The goal of keeping a diary of everything you put in your mouth — and the liquids that come out — is to find patterns and narrow down exactly what foods and drinks are guilty of keeping your bladder in overdrive. 


how to stop urinary incontinence

#3: Ensure You’re Emptying Your Bladder Completely 

You peed. 

That means your bladder is empty, right? Not necessarily. 

For a variety of reasons, some people may not always empty their bladder all the way. It might be that:

  • They are impatient and in a hurry to get on to bigger and better things
  • They have a bladder obstruction, like an enlarged prostate, kidney stones, or an enlarged uterus; or
  • Their bladder muscles are not squeezing as well as they should

But it is super important that you are emptying your bladder completely each time you go to the bathroom. Residual urine can cause bacteria to grow. And bacteria can lead to a urinary tract infection.

This is where the technique of double voiding can be amazingly helpful

Here is how it works: 

  • Sit comfortably on the toilet, leaning forward slightly
  • Rest your hands on your thighs 
  • Pee like always, but focus on getting your bladder as empty as possible
  • Sit on the toilet for 20 to 30 seconds longer; then
  • Lean forward just a bit more and pee again

Double voiding can be an especially useful tool for people who feel like their bladder is never empty or those who pee only to find themselves making a quick return to the bathroom to pee again.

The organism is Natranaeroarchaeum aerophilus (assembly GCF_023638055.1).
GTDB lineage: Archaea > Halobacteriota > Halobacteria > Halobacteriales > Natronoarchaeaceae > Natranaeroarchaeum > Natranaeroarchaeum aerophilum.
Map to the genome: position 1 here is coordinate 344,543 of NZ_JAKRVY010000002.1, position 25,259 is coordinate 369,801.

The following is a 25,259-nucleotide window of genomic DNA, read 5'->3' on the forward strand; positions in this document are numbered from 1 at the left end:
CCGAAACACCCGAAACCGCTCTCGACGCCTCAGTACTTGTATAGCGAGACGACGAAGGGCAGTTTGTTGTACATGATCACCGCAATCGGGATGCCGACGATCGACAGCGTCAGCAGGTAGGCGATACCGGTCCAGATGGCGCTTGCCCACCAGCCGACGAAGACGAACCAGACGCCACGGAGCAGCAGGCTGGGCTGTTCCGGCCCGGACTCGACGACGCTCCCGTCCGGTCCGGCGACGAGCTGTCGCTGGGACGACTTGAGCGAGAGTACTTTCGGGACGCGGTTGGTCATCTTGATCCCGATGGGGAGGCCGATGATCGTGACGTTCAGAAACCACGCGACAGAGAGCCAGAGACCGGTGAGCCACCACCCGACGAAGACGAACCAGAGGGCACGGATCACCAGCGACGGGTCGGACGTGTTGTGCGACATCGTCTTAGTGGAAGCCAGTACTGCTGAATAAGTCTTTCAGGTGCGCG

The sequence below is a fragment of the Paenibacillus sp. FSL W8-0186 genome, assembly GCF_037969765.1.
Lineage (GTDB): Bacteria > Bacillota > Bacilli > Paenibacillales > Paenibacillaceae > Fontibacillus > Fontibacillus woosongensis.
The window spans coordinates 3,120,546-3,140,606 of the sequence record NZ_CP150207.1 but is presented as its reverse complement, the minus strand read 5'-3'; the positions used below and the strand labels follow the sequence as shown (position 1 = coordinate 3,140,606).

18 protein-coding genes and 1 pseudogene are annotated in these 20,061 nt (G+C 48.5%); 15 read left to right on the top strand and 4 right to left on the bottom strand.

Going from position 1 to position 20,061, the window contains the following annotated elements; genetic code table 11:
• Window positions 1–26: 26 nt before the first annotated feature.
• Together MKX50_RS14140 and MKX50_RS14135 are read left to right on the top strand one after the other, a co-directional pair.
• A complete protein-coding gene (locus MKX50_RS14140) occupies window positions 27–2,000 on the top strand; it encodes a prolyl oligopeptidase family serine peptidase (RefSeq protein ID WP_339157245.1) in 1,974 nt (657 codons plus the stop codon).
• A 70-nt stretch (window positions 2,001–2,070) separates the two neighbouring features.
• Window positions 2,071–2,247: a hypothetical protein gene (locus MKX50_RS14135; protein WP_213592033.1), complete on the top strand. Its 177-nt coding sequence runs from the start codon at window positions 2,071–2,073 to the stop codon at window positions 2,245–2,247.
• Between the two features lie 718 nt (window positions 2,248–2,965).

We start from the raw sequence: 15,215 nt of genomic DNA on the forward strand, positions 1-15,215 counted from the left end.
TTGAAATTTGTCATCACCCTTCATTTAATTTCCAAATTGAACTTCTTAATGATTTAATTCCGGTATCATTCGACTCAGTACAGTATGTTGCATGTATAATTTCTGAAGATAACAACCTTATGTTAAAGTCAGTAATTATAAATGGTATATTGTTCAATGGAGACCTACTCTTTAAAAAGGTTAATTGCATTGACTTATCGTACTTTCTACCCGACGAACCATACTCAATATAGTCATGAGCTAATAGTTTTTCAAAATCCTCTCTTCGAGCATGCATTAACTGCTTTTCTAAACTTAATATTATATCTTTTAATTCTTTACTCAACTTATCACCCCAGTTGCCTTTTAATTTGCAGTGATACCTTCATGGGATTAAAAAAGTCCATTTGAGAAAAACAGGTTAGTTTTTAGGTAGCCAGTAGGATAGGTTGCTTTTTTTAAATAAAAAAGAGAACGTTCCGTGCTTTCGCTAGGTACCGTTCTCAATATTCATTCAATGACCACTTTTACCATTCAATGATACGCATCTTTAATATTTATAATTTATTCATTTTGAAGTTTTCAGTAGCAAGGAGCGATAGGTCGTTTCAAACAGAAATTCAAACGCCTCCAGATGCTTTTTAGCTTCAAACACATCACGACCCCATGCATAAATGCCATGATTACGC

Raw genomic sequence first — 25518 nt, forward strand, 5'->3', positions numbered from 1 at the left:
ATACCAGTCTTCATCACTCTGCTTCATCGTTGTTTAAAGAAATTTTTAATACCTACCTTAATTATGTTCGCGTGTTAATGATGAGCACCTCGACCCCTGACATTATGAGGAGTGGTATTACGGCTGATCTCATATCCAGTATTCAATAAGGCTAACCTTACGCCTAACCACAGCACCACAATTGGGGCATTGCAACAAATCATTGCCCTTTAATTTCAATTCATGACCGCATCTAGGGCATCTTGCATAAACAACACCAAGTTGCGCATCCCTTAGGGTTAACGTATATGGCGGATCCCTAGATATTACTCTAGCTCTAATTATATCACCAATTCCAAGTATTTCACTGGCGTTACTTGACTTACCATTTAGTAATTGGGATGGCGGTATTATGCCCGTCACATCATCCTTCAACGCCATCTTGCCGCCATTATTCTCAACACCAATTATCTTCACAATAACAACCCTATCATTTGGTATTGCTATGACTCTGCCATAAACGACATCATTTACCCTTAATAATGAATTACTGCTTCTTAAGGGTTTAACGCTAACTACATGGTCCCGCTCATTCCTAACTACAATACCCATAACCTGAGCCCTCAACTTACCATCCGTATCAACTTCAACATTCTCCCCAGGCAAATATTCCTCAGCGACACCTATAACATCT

One study showed that people who used the double voiding technique had a lower occurrence of bacteria in their pee than those who didn't. 


peeing when exercising

#4: Create a Schedule to Go Regularly

Watering plants.

Coffee with friends.

“Me” time.

In this day and age, we have a schedule for all sorts of things — but have you ever thought about scheduling your trips to the bathroom? 

When you’re struggling with incontinence, scheduled potty breaks are something to seriously consider.

If you’re wondering …

  • How to stop stress incontinence
  • How to stop urge incontinence
  • How to stop incontinence at night
  • How to stop male incontinence; or
  • How to stop incontinence after prostate removal

… bladder training may be what you are looking for.

Bladder training helps you change your urinary habits by:  

  • Stretching out the amount of time between your trips to the bathroom 
  • Upping the amount of pee your bladder can hold; and
  • Giving you greater control over the urge to pee

In short, you will be scheduling your trips to the bathroom. This means that you are going to sit down to pee at set times, whether you feel like you need to or not.

For example, you might start by visiting the bathroom once an hour and gradually increasing the time until you find the sweet spot that best works for you.

If you are giving scheduled bathroom trips a try, don’t give up. It may take three to 12 weeks of bladder training before you start to see the results.

#5: Strengthen Your Pelvic Floor 

Some of the most common forms of incontinence are because the muscles in the pelvic floor, which is made up of the … 

  • Bladder
  • Small intestines
  • Rectum; and 
  • Uterus, in women

need to be strengthened. But how? 

To stop urinary incontinence, you may want to try pelvic floor exercises. 

There are several to choose from, such as Kegels, a simple 30-second exercise that can work wonders when it comes to the overall tone of the muscles that make up your pelvic floor.